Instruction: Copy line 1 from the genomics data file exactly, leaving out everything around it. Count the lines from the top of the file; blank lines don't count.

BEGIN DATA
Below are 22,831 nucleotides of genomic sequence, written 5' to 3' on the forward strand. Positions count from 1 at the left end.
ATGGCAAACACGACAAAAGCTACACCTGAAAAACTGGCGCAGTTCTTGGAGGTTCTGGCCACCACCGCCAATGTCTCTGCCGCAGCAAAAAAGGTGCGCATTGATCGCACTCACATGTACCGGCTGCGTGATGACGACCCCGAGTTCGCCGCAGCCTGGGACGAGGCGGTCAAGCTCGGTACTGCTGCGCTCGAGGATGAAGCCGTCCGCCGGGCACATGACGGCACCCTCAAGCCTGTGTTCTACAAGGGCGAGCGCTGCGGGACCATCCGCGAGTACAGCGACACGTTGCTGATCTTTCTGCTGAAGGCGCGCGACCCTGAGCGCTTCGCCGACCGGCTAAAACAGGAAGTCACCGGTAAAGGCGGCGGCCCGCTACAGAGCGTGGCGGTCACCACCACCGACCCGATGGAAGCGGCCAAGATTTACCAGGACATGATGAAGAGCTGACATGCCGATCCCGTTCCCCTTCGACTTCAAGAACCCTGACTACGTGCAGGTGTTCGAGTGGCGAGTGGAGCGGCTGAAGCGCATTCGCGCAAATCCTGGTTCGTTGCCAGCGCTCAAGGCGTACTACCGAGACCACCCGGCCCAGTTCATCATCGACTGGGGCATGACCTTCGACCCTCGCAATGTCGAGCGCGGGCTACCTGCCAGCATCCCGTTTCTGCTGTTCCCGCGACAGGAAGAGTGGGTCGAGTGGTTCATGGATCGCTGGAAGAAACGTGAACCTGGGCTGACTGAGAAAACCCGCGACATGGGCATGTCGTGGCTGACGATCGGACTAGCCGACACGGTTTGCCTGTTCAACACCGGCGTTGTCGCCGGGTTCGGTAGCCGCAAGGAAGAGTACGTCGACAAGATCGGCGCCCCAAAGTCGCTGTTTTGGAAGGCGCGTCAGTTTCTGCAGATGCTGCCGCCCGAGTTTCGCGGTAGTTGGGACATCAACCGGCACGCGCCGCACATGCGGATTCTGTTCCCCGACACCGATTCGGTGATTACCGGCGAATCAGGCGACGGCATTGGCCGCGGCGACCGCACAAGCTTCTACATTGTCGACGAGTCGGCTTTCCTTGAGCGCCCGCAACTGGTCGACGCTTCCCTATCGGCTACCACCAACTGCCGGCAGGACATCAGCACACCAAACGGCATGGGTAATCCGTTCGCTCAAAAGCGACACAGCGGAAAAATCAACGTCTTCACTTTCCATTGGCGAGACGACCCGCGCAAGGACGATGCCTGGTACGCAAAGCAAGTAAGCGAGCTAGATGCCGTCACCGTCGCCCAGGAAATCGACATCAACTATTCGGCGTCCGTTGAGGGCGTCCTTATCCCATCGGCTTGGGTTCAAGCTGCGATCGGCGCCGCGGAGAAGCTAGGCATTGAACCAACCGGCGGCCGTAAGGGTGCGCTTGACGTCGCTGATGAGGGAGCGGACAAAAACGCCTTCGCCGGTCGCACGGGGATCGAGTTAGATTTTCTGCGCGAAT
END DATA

Below are 22,831 nucleotides of genomic sequence, written 5' to 3' on the forward strand. Positions count from 1 at the left end.